It's all kind of cute and fun, but of course has no relation (other than costumes) to punk. The parents seem more like rock stars than punks, and indeed, live like affluent upper-middle class people, complete with private schools for the kids. The whole subplot about "deprogramming" Rat is never justified in any way, and actually, the family's insistence that Rat be "punk" comes off as more fascistic than anything else. Of course it's not supposed to be realistic or anything, just a light entertainment, which is what it is. Kind of amusing for those of us who grew up listening to The Ham, The Clash, Buzzcocks, and other mainstream '70s-'80s Brit stuff. Tacked on at the end are several short stories which introduce characters who play larger roles later in the series.
Ridiculous Jul 4, 2004
This book is chocked full of stupid old UK punk cliches, some of them seem to have more in common ground with glam rock than with punk (the Savage parents for instance.) Evil skinheads, the aesthetic mod, some token goth, and the rock star *cough* err punk rock parents. And they are all related by blood. Oh yeah don't forget the brother who sold out and got a job and gave up wearing a leather jacket and spiking his hair up, blah blah...
Just another stupid, cliche glamorization of punk rock "as it used to be". Ultimately this just all dwindles down to bad writing combined with pop sensible art work. It all stinks of the decadence of the Reagan/Thatcher era society that the punk scene was trying to distance itself from.
Ultimately boring and dumb... Maybe if some sense of reality of how things were back then with all the downsides and failings it would have been interesting, but I think that went over the head of the person who wrote this.
Coffee-Filtered Punk Jan 9, 2004
Collecting issues #1-4 of the similarly-named comic book series, Jen Van Meter's "Hopeless Savages" is a fun read, if not exactly cerebrally challenging.
Ma & Pa are kidnapped by a vengeful figure from their punk-rockin' past in an attempt to steal away a song secretly written by Dad (Dirk Hopeless). The kids, through whom both aging rockers have been living precariously, have no choice but to rescue them on their own - their whereabouts pinpointed through an unlikely series of events and characters who all but draw a roadmap for the four offspring.
The story is obviously not Pulitzer material, just as it has failed to give any great recognition to the hundreds of likewise-based cartoons and children's fiction previously available. Yet, it is the involved character development and captivating artwork which prove to be the saving graces of "Hopeless Savages."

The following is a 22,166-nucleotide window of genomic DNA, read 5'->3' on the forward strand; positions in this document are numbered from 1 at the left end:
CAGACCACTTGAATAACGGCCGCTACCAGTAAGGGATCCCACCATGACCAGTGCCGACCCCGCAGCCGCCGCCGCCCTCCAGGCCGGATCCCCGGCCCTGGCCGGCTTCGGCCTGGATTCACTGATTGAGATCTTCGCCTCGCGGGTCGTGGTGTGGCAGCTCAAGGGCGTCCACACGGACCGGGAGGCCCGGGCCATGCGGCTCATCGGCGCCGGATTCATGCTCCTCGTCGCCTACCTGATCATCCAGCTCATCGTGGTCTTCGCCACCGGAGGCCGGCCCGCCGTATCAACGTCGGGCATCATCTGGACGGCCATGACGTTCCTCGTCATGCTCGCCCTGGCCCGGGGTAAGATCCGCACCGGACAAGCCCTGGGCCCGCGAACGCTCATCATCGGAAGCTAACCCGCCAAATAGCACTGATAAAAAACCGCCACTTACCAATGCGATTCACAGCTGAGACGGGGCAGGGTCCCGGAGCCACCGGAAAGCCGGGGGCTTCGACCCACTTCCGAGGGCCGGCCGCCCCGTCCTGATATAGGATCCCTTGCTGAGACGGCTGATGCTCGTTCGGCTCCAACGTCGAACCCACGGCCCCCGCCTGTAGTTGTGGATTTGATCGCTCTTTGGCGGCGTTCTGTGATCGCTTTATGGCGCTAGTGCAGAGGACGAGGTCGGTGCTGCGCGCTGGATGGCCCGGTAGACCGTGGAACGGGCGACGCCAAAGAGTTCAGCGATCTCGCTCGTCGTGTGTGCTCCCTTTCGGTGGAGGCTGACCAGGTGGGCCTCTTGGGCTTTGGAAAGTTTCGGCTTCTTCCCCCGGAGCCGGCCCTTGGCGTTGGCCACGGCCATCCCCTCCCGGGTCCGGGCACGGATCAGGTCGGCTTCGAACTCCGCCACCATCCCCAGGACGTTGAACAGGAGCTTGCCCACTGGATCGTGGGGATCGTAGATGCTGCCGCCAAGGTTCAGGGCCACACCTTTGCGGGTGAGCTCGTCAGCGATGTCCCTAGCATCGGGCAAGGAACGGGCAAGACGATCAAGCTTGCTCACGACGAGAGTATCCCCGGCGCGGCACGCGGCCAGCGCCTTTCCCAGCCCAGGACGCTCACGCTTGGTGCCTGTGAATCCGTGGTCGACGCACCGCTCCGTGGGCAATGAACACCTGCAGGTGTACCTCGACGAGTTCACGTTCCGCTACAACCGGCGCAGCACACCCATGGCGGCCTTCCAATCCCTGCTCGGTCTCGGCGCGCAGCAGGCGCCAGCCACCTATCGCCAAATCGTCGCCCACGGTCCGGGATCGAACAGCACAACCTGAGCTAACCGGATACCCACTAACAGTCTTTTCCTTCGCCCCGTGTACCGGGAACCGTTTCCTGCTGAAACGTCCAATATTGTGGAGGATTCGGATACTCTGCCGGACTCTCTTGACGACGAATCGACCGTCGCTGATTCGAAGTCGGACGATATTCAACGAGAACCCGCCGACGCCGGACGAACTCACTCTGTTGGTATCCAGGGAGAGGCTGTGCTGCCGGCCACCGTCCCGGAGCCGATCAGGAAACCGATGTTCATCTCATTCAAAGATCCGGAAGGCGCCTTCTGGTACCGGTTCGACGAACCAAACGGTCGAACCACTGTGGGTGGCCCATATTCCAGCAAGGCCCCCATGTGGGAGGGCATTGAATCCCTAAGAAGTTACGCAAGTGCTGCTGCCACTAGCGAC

The book is certainly worth a read or two, especially for those young enough to appreciate the plot details on the level in which they were intended.
Best book of 2002! Mar 26, 2003
Jen Van Meter's first creator-owned book tells a story of an in-your-face, punk rock family living in today's society, illustrated by Christine Norrie (CHEAT) with flashback sequences by Chynna Clugston-Major (BLUE MONDAY) and additional artwork by Andi Watson (DUMPED, BREAKFAST AFTER NOON).
The book introduces the reader to Dirk Hopeless and Nikki Savage, two legendary punk rockers from the 1970's, now living in the present day with their youngest daughter Zero. When Zero wakes up one morning to find their house ransacked and her parents allegedly kidnapped, she calls up her older brother and sister Twitch and Arsenal for help. They soon realize they won't be able to find their parents without the help of their older brother Rat, who has given up the punk lifestyle and now lives a life of normalcy working for a premier coffee corporation. Rat, however, wants nothing to do with his estranged family and is convinced he has left the punk rock lifestyle behind, forever. Now its up to Zero, Arsenal and Twitch to revert Rat to his old ways and rescue their parents from their captors.
Jen Van Meter's writing is excellent and by the end of the book you really know these characters. You'll immediately want to pick up the second book, GROUND ZERO which focuses more on Zero.
The book uses flashbacks incorporated into the main story illustrated by Chynna Clugston-Major to give you even more insight into this unique family. The book also includes a bonus 16 page full-color section featuring stories of the Hopeless-Savages kids visiting the Principal's office and how their punk rock father reacts to it (illustrated by Chynna Clugston-Major), the family going to the kid's school's parent/teacher night (illustrated by Christine Norrie), Arsenal's karate match (illustrated by Norrie with Andi Watson), and a look into the Hopeless-Savages family over a span of 20 years through the eyes of their neighbors (illustrated by Norrie).
Before The Osbournes were popular, there was HOPELESS SAVAGES - a hilarious adventure story by four of comics' most promising new writers and artists. The most critically acclaimed book of 2002, it was even nominated for an Eisner Award.